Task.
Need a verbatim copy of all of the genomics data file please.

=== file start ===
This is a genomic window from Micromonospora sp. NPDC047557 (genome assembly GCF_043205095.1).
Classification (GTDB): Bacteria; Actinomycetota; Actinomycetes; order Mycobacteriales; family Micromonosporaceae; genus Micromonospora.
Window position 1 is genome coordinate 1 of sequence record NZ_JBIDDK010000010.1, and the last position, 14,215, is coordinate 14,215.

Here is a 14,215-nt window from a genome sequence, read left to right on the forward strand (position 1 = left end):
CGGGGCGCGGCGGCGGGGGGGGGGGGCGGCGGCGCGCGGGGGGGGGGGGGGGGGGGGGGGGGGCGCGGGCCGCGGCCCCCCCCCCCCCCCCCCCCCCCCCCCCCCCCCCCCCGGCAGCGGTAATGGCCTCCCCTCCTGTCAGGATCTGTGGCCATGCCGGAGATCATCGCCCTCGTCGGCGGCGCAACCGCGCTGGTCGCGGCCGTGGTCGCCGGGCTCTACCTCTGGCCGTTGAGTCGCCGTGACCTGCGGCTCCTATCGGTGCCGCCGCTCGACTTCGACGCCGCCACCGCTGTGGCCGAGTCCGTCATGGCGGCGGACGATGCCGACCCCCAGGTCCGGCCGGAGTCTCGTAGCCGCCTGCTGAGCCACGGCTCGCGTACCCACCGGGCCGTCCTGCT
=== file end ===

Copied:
This is a genomic window from Micromonospora sp. NPDC047557 (genome assembly GCF_043205095.1).
Classification (GTDB): Bacteria; Actinomycetota; Actinomycetes; order Mycobacteriales; family Micromonosporaceae; genus Micromonospora.
Window position 1 is genome coordinate 1 of sequence record NZ_JBIDDK010000010.1, and the last position, 14,215, is coordinate 14,215.

Here is a 14,215-nt window from a genome sequence, read left to right on the forward strand (position 1 = left end):
CGGGGCGCGGCGGCGGGGGGGGGGGGCGGCGGCGCGCGGGGGGGGGGGGGGGGGGGGGGGGGGCGCGGGCCGCGGCCCCCCCCCCCCCCCCCCCCCCCCCCCCCCCCCCCCCGGCAGCGGTAATGGCCTCCCCTCCTGTCAGGATCTGTGGCCATGCCGGAGATCATCGCCCTCGTCGGCGGCGCAACCGCGCTGGTCGCGGCCGTGGTCGCCGGGCTCTACCTCTGGCCGTTGAGTCGCCGTGACCTGCGGCTCCTATCGGTGCCGCCGCTCGACTTCGACGCCGCCACCGCTGTGGCCGAGTCCGTCATGGCGGCGGACGATGCCGACCCCCAGGTCCGGCCGGAGTCTCGTAGCCGCCTGCTGAGCCACGGCTCGCGTACCCACCGGGCCGTCCTGCT